Sunday, May 17, 2009

What law owes to science fiction

Interesting item over at Whatever about the possibility that the Neanderthals died out because we ate them:

Technically It’s Not Cannibalism If They’re Not the Same Species

The comments are particularly tasty (ba-dum-dum)


I am particularly fond of the conclusion:

Even if it wasn’t cannibalism, I would still call it murder, since “murder” in my book (that book being a science fiction book) involves killing sentient creatures, whether they’re of the same intelligent species as you are or not. This is why one needs science fiction, incidentally: to model such legal conundrums. You’re welcome.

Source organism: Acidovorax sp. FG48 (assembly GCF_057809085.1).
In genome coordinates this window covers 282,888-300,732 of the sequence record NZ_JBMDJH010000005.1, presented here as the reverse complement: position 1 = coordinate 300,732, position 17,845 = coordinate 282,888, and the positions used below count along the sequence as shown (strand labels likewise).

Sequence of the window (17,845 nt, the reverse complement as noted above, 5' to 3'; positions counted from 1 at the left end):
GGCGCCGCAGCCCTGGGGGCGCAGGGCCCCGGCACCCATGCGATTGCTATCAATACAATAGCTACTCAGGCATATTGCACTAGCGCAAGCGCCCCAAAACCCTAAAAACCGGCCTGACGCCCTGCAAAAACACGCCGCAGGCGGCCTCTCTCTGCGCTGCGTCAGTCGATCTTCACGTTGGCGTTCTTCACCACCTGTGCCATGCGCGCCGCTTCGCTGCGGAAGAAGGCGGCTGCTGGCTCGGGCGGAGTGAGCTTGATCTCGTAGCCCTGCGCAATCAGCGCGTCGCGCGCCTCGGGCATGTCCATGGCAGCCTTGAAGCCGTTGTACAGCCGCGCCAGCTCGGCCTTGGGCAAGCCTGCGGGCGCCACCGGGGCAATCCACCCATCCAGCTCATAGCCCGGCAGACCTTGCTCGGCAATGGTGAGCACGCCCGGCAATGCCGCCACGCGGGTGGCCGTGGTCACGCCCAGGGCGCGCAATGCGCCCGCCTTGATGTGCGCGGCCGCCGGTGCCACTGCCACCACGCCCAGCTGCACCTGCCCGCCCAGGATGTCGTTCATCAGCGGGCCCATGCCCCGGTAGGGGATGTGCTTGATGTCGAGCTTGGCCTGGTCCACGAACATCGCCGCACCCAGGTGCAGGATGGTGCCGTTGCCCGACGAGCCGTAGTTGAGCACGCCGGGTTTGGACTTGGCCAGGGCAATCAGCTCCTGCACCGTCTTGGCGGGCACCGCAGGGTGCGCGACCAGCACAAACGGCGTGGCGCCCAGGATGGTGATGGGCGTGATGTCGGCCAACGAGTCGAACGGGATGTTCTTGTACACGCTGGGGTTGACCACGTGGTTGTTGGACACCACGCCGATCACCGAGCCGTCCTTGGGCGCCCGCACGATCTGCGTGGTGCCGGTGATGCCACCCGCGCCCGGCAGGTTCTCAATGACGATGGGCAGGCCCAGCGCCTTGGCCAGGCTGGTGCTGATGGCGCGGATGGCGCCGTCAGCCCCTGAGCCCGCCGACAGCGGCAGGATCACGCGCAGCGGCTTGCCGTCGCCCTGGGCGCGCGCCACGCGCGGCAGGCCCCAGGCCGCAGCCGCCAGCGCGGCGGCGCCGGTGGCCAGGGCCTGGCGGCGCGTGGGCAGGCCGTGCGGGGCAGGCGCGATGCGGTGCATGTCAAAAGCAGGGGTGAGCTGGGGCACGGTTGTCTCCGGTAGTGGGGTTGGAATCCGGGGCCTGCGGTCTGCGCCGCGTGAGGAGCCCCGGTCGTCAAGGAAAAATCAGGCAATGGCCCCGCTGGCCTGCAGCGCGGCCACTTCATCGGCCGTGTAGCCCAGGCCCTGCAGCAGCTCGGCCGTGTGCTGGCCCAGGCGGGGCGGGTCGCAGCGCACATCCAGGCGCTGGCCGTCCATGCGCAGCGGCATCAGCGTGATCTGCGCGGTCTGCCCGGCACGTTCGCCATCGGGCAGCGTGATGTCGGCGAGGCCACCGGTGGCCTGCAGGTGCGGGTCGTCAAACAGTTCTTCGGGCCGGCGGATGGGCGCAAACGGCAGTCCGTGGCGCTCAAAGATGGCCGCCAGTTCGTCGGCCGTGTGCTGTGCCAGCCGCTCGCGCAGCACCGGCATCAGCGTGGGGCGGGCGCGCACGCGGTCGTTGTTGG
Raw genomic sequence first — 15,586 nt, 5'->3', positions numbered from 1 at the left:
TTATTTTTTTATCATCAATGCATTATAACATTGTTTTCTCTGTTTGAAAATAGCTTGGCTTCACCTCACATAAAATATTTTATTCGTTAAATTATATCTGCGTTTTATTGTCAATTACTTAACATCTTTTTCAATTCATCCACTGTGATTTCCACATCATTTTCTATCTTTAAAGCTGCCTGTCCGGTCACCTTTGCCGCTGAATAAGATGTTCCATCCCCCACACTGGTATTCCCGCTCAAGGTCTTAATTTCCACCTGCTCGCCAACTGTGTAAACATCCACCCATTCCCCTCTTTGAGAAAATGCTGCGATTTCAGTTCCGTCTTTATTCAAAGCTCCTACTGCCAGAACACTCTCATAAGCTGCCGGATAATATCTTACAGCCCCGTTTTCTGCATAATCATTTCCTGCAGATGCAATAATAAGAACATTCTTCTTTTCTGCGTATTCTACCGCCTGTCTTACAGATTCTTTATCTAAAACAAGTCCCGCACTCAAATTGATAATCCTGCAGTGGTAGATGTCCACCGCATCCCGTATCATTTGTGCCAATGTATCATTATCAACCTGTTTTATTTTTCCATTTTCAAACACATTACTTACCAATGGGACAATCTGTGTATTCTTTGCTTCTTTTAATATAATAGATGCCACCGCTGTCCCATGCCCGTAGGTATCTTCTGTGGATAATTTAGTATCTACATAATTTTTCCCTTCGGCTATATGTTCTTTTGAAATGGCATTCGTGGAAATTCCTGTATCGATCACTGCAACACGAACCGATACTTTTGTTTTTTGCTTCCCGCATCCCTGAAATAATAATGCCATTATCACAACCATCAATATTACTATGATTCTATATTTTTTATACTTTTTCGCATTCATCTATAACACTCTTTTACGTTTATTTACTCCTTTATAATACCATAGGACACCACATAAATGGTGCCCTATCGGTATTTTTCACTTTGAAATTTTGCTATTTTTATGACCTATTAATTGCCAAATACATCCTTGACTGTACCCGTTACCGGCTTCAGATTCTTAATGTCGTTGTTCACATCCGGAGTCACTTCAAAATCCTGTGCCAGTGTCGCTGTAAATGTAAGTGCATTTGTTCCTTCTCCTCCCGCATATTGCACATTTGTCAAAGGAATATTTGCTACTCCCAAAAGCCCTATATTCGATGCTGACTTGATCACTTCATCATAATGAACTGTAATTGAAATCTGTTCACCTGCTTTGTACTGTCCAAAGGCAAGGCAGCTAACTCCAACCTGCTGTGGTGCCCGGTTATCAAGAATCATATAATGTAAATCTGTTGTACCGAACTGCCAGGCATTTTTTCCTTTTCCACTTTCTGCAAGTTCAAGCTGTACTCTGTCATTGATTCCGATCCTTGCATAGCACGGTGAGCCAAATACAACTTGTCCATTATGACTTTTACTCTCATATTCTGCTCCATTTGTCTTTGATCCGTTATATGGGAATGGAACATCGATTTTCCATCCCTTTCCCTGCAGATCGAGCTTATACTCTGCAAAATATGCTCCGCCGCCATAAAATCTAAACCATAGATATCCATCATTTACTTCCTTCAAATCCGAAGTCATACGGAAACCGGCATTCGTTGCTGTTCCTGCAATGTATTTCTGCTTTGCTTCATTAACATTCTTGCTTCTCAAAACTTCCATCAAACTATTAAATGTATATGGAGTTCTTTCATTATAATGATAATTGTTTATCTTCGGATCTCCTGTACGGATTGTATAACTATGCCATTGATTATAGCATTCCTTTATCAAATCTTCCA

Which reminded me of a discussion (by which I mean argument) I once had with a post-colonial lit prof who insisted--INSISTED--that there was nothing wrong with cannibalism, that communion in Christian churches was cannibalism, and it was just another example of the intense and undeniable evil that is western society that we forced the South Pacific Islanders and other groups to stop being cannibals because of our own narrow-minded hang-ups.*

I of course pointed out that, while I agree that ritual cannibalism isn't particularly immoral (especially funerary cannibalism), it does cause prion disease and was probably a good idea to avoid it.



*Which was itself part of a longer argument over whether everything bad that has ever happened in or around a colonized society was entirely the fault of the colonizers, my point being that it's extremely racist to assume that any such society is so passive that they are incapable of screwing up without help.